What About Nuclear Waste?

The security concern is, I think, a home run for nuclear. So those who wear’t like nuclear power frequently argue that we have to think about all possible future deaths from nuclear waste and pollution. Concerning radioactive contamination from the operation of nuclear power plants and the existence of nuclear waste, again we need to put this into perspective. First I would note that coal burning produces more radioactive waste in the type of fly ash than nuclear power. Coal includes uranium and thorium, and burning it into fly ash focuses those components. Research studies show that more radioactive contaminants get into the environment around coal plants than nuclear plants.

The genuine problem is high-level radioactive waste, the invested fuel rods and parts of the reactor that are highly irradiated. These need to be saved safely for thousands of years. Right now it is fair to state that we are not effectively storing nuclear waste long term. Most waste is saved on site.  This problem, however, is totally political. That doesn’t mean it isn’t a genuine issue – and this gets back to the point above. We need functional governments that can effectively handle the complexity of something like nuclear power.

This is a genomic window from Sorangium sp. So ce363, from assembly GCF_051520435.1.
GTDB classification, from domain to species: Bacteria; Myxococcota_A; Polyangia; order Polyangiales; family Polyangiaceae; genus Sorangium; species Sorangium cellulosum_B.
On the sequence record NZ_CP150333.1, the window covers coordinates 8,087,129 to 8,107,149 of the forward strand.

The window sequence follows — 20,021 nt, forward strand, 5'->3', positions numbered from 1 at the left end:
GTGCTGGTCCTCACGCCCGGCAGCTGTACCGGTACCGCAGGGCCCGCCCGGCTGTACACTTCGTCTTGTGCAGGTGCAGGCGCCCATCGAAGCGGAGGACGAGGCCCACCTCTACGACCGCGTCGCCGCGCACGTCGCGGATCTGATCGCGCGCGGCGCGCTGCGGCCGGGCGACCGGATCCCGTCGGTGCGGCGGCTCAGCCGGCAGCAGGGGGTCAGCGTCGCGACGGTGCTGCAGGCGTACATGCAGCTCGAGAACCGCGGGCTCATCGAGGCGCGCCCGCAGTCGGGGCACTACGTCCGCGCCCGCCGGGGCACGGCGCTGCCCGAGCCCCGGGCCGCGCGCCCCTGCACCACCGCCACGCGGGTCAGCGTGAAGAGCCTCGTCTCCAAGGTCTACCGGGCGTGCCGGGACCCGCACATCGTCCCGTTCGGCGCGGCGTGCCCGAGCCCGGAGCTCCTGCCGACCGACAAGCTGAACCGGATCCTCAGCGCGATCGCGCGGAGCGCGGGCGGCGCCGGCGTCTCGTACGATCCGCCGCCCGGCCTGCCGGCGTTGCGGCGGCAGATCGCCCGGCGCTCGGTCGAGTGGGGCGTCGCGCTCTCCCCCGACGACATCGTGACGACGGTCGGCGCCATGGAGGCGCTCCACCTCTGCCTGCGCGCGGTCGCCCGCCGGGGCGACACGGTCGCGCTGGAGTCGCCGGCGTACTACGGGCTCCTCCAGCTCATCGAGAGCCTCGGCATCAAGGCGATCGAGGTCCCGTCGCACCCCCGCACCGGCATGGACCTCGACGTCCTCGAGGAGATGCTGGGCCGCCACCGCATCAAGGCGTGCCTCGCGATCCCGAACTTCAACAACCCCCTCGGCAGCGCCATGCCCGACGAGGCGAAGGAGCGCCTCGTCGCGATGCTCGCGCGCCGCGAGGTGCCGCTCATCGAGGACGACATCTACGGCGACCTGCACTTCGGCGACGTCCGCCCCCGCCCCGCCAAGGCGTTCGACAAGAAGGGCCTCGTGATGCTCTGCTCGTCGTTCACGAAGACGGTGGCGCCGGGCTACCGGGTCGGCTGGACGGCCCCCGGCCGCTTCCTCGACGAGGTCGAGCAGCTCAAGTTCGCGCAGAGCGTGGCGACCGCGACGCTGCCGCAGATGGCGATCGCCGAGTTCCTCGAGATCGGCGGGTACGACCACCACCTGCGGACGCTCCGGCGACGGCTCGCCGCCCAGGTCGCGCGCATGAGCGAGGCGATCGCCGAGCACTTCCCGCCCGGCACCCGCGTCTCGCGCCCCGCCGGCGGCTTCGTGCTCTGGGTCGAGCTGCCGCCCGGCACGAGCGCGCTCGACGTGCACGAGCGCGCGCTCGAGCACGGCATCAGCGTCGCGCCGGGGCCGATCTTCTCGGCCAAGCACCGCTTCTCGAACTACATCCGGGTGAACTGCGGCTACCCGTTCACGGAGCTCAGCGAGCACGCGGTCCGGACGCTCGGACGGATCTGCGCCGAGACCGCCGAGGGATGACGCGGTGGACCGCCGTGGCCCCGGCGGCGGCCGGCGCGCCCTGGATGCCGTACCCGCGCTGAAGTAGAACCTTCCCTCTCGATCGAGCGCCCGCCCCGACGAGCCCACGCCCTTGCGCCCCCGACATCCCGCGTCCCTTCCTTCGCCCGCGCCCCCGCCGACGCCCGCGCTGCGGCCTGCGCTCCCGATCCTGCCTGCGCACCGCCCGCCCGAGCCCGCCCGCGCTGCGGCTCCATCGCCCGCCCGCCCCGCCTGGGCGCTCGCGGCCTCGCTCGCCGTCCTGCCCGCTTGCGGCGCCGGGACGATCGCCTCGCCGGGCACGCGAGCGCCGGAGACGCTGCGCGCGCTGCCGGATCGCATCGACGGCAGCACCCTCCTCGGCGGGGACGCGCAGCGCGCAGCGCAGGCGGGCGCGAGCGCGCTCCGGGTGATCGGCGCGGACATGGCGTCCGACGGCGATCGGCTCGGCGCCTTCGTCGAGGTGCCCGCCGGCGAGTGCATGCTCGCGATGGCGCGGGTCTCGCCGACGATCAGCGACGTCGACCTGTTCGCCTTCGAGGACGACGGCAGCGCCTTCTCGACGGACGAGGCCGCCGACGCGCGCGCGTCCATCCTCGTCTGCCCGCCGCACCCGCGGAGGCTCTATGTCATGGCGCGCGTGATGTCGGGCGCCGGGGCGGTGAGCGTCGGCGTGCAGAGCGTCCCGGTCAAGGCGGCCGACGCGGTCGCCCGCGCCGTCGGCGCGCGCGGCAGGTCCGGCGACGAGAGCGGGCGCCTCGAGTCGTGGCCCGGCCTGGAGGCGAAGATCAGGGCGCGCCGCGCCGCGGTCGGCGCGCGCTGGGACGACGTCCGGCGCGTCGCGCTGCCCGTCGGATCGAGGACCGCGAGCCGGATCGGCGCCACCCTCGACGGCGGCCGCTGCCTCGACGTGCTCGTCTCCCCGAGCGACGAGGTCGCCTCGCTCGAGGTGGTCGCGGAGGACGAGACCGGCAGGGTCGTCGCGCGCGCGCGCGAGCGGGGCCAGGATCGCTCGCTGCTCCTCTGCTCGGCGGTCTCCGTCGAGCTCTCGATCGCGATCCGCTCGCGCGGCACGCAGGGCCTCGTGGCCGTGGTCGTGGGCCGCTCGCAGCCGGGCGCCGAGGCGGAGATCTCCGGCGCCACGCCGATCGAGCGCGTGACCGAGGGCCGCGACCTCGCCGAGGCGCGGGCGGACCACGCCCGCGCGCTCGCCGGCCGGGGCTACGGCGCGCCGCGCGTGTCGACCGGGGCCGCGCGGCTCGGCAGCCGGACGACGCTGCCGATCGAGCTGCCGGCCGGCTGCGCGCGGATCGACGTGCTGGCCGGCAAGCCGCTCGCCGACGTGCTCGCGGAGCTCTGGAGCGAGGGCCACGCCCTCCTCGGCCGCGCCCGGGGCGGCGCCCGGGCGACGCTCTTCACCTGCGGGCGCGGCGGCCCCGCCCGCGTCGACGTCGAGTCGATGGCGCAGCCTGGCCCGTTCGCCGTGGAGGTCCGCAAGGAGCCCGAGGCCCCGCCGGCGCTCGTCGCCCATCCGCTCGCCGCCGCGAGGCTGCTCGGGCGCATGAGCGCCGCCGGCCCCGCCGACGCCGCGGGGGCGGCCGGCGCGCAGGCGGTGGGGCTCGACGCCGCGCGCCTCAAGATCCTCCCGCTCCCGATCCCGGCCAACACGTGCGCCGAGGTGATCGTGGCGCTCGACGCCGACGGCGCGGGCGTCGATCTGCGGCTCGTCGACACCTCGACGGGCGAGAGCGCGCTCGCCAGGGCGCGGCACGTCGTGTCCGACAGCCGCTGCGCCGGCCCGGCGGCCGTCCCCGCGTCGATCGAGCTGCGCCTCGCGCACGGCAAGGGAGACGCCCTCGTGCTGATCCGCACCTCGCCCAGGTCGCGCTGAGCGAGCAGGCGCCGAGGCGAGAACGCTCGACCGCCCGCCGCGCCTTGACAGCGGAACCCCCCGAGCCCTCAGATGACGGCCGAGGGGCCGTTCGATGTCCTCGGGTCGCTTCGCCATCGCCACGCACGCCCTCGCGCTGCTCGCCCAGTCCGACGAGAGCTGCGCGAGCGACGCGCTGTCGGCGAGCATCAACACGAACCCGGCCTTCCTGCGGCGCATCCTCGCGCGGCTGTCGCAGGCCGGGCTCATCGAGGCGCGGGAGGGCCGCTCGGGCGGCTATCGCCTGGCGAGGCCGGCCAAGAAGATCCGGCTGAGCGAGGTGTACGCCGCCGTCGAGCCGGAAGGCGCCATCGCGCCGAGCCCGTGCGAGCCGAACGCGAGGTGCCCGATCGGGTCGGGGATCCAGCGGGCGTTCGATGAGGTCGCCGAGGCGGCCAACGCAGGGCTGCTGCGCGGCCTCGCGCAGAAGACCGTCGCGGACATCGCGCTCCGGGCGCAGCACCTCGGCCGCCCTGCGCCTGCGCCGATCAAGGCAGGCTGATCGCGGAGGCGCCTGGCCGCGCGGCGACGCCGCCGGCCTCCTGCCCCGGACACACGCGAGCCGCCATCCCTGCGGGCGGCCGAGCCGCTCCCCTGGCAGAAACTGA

In the US, for example, we have Yucca Mountain. We might securely store much of our nuclear waste there, and establish other websites as essential. However worry of nuclear and old-fashioned NIMBY attitudes prevent this. We have the service – we just lack the political will to use it.